Allen didn't respond. We drove on in silence until the GPS chimed in again. "Turn left in five miles," it said cheerily. I lifted up my espadrille-clad foot and gave the GPS a hard kick. "Turn left in five miles," it repeated.

"Hey!" said Allen. You're gonna break it!"

"It's already broken!" I yelled, kicking it again.

"Turn left," said the GPS. Allen and I stared at it expectantly, then turned to each other.

"It didn't say 'in five miles,'" I whispered.

Allen shook his head and turned back to the road. "Guess we should turn left," he said.

Suddenly, Allen jerked the steering wheel sharply to the left. The car screeched angrily, flew around the corner onto a tiny side street, and slammed head-on into an SUV. At least, I think that's what it was. All I saw was the silhouette of its hulking form and two bright lights bearing down on us. A horn honked, and I think I screamed. Then I blacked out.

When I woke up, I was upside-down, suspended in the air by my seatbelt. Allen was halfway through the windshield. I felt warm, sticky liquid all over me, and I realized to my horror that it was blood. I unbuckled my seatbelt and dropped to the ceiling on my head but felt no pain.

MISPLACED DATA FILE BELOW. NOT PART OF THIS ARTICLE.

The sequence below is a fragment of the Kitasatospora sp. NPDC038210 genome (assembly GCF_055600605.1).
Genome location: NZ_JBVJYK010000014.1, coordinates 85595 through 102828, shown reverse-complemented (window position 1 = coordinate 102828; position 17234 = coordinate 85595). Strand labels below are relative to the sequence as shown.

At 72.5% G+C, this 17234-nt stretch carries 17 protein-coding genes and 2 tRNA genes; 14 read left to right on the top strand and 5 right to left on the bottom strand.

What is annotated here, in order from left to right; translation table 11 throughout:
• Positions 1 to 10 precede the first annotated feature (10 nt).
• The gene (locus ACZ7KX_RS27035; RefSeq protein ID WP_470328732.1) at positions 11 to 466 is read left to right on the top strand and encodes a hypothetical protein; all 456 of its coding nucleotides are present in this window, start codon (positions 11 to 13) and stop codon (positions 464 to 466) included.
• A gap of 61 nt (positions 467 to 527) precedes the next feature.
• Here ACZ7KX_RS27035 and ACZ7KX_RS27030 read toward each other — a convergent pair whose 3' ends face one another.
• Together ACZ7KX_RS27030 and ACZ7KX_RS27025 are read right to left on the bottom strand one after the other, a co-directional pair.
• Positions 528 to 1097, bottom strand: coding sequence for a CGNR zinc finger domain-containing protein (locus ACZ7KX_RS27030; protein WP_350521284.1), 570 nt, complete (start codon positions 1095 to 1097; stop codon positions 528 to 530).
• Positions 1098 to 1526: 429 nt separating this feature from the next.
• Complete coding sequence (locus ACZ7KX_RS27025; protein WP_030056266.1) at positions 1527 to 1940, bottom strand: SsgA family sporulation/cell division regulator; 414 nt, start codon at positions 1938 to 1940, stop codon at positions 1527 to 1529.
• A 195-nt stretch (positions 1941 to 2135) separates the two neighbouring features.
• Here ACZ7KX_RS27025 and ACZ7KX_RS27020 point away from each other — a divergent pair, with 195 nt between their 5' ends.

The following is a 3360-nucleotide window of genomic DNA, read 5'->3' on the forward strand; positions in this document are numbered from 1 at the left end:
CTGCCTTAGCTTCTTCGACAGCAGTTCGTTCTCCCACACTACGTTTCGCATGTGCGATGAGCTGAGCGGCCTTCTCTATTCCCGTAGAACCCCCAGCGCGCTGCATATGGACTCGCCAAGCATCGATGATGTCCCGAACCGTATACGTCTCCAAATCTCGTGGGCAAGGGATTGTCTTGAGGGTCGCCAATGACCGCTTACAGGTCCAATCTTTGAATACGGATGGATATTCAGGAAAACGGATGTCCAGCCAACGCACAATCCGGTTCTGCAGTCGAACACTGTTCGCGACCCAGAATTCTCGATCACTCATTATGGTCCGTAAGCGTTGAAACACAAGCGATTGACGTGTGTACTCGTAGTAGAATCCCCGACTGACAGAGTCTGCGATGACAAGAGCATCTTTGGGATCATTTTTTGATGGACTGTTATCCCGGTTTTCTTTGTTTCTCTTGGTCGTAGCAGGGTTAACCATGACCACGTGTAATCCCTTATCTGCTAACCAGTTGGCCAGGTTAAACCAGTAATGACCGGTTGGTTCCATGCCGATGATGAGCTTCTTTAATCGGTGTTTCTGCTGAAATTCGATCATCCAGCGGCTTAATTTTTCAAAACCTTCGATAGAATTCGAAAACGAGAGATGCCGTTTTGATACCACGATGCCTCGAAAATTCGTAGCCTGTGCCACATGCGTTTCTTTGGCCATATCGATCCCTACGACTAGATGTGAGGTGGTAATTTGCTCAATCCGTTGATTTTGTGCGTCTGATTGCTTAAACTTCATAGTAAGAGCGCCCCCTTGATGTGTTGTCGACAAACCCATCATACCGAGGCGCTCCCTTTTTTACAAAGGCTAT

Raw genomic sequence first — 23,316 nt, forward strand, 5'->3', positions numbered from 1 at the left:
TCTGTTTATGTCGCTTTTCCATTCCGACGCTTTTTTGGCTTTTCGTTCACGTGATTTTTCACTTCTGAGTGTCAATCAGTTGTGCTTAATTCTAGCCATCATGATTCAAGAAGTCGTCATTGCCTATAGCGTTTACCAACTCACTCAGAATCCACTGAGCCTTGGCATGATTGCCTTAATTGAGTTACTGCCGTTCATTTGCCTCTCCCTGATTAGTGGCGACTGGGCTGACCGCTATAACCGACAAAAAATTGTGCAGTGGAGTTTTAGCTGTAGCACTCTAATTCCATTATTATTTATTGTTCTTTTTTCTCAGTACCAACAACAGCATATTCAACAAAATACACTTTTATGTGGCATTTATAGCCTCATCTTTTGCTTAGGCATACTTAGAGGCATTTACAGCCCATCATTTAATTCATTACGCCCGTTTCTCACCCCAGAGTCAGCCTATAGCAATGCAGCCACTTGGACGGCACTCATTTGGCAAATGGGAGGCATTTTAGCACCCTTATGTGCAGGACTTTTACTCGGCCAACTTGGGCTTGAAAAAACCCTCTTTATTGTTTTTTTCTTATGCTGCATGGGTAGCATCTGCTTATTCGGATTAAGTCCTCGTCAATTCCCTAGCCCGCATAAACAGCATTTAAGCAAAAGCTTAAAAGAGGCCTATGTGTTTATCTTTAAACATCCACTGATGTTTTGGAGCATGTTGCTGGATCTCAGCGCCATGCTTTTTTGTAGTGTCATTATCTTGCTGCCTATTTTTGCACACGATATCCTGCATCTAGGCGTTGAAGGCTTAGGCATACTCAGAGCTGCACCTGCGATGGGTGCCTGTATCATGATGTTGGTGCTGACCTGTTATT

"Allen!" I called. He didn't answer. I tugged on one of his legs, which were protruding through the windshield. "Allen!" I called again.

Allen's leg swung up and kicked me on the chin. My head flew back and my neck made a loud cracking sound, but again I felt no pain. Allen grunted and struggled to free himself from the windshield. "Violet! Help!" he cried.

I grabbed his legs and pulled as hard as I could. I heard glass fragments crackle and snap, but Allen didn't budge. I pulled hard again and he came tumbling into the car with most of the windshield still clinging around his waist like a glass tutu.